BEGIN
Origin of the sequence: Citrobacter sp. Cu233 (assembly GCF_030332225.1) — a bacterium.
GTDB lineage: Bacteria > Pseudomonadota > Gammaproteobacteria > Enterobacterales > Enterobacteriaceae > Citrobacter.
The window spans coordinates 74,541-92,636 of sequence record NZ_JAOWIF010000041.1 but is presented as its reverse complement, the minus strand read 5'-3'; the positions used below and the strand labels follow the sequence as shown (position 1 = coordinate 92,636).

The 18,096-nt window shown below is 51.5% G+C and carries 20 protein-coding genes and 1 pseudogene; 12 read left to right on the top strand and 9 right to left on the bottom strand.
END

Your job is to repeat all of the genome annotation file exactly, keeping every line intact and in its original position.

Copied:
Origin of the sequence: Citrobacter sp. Cu233 (assembly GCF_030332225.1) — a bacterium.
GTDB lineage: Bacteria > Pseudomonadota > Gammaproteobacteria > Enterobacterales > Enterobacteriaceae > Citrobacter.
The window spans coordinates 74,541-92,636 of sequence record NZ_JAOWIF010000041.1 but is presented as its reverse complement, the minus strand read 5'-3'; the positions used below and the strand labels follow the sequence as shown (position 1 = coordinate 92,636).

The 18,096-nt window shown below is 51.5% G+C and carries 20 protein-coding genes and 1 pseudogene; 12 read left to right on the top strand and 9 right to left on the bottom strand.